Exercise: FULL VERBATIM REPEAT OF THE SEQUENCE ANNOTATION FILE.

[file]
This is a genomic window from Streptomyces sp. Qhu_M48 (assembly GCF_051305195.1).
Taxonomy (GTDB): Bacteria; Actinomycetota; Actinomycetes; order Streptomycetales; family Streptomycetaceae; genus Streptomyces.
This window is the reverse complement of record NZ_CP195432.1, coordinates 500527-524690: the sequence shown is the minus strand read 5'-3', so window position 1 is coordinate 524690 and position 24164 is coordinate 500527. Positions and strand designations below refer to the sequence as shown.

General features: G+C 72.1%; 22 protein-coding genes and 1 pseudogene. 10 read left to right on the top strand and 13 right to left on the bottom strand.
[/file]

This is a genomic window from Streptomyces sp. Qhu_M48 (assembly GCF_051305195.1).
Taxonomy (GTDB): Bacteria; Actinomycetota; Actinomycetes; order Streptomycetales; family Streptomycetaceae; genus Streptomyces.
This window is the reverse complement of record NZ_CP195432.1, coordinates 500527-524690: the sequence shown is the minus strand read 5'-3', so window position 1 is coordinate 524690 and position 24164 is coordinate 500527. Positions and strand designations below refer to the sequence as shown.

General features: G+C 72.1%; 22 protein-coding genes and 1 pseudogene. 10 read left to right on the top strand and 13 right to left on the bottom strand.